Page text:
First weathering

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RW&C

N Scale with Stone Tools
#2
Not bad. :) I'd tone it down a little though, a thin black wash does wonders. (I just mix weathering powders, chalk basically, with alcohol and brush it on.)
 

Dave S

Tree Farmer
#4
Do us a favor Vinny. Get a tripod or some other form of mount for your camera even if it's nothing more than a block of wood or something like that. It's difficult to see anything because the screen is shaking so much.

Good first attempt at weathering though! Looking forward to seeing more of your work.
 

UPBigBoy

J&A Paint Shops
#6
I would spray it with a wash, what I used is waterproof India ink that is thinned with alcohol so that the alcohol is just darkened; spray along the bottom of the car and along the roof line with a lite coat, let it dry - about 2-3 minutes then give the whole car a spray with a very lite coat. You can go over some areas you want a little darker if you want. Give everything a chance to really dry - overnight - and the dull coat it.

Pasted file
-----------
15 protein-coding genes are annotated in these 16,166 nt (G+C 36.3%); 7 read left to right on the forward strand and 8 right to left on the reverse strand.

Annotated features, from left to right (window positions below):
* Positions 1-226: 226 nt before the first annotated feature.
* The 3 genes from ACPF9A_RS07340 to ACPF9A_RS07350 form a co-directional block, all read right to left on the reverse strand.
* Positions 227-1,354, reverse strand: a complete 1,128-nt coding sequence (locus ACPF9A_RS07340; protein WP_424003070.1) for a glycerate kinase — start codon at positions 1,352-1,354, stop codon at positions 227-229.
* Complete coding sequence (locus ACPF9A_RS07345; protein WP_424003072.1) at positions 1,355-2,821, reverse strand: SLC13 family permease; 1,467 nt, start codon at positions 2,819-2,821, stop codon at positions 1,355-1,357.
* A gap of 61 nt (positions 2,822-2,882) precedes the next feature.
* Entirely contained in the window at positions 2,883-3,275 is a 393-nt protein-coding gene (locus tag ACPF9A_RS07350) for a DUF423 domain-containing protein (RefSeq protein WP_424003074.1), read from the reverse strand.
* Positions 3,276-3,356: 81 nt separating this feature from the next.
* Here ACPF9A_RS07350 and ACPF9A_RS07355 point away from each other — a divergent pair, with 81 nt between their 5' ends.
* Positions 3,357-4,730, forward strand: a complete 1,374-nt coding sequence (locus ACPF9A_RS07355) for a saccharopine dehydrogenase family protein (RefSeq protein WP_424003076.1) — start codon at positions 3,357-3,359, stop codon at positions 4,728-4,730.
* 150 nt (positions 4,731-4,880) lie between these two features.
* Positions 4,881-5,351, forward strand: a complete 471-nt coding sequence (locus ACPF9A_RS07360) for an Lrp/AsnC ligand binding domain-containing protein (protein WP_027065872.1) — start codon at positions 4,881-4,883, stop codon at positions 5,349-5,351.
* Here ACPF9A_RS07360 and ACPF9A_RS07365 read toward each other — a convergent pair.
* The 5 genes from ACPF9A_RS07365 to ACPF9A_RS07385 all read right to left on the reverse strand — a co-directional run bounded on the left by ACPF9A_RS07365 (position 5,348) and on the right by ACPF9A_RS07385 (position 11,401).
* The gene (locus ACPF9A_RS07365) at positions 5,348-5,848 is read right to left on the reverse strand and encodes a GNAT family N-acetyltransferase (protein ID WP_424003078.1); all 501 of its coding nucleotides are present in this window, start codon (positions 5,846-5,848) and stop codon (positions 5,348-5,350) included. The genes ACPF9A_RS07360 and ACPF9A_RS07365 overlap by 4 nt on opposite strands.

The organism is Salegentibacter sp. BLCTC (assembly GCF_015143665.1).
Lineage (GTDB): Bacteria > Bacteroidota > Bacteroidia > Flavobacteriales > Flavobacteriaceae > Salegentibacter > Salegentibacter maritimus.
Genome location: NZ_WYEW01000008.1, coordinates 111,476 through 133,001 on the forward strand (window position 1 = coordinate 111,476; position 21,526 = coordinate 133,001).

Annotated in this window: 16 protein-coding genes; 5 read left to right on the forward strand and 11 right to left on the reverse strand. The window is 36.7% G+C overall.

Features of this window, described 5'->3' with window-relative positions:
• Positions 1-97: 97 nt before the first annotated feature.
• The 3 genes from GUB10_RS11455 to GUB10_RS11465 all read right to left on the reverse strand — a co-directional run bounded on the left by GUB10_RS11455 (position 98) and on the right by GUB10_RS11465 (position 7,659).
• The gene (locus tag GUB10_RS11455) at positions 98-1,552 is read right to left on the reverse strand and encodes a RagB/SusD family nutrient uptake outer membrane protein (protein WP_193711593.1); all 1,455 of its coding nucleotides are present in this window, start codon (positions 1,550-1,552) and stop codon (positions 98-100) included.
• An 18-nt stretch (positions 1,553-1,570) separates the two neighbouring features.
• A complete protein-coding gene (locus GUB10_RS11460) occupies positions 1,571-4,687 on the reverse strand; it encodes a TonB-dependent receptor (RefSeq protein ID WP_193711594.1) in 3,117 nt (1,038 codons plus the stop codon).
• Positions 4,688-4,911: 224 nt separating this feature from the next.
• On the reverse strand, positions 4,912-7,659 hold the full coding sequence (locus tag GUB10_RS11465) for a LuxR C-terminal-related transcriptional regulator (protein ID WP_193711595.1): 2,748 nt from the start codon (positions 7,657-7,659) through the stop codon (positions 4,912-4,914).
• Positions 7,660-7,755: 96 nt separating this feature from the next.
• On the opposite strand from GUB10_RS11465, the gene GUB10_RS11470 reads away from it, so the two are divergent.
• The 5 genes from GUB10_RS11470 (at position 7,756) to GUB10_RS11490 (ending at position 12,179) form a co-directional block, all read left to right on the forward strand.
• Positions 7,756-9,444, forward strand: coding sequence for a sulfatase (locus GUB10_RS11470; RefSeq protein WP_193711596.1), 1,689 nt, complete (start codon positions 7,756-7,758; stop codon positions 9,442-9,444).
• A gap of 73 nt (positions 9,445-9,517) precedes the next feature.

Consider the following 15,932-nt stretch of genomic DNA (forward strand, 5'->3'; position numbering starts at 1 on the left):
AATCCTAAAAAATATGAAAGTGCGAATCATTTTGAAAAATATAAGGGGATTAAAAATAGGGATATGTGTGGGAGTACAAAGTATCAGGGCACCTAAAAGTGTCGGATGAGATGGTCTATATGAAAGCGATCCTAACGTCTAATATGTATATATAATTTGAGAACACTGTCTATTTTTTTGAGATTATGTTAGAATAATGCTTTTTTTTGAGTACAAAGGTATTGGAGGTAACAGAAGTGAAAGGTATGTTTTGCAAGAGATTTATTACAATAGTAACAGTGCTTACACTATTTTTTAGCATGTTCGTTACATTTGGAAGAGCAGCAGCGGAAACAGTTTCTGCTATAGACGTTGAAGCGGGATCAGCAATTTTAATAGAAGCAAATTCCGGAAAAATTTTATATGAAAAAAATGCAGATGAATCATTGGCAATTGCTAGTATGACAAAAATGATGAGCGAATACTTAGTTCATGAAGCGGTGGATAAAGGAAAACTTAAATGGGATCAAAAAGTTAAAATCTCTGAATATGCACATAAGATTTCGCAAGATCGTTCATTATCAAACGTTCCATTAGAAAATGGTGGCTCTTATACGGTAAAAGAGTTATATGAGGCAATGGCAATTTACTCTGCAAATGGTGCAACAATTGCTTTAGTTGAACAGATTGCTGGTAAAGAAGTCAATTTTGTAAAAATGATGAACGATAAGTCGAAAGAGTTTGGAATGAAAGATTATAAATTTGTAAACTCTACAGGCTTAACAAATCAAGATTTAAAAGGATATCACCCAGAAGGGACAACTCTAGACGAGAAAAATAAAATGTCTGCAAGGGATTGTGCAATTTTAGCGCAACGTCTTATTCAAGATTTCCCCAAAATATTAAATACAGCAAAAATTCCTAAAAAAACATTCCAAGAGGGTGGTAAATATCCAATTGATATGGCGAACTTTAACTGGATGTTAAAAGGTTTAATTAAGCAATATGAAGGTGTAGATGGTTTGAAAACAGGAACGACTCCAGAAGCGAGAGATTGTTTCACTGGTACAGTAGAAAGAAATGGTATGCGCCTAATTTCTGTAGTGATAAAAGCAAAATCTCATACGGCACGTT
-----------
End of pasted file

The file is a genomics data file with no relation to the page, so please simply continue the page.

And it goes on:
Jim
 

dave1905

Active Member
#8
Weathering is caused by things spraying up onto the car and drifting down on the car, then the actions of the rain on that dirt.

Chalks only replicate some of those actions.

Washes are very useful.

You also need different colors of chalk. Black chalk would be more useful than red. Try and find some earth tone chalks, white, tan, orange, brown, black.

For wood cars I like colored pencils. I bought a couple shades of grey (not all 50) and at a craft store found a pencil set designed for drawing people of color, having a variety of browns and tans in it. On the wood cars I streak along the boardswith colors similar to the car color then with some grays and browns to represent areas where the paint wore off exposing raw wood.
 





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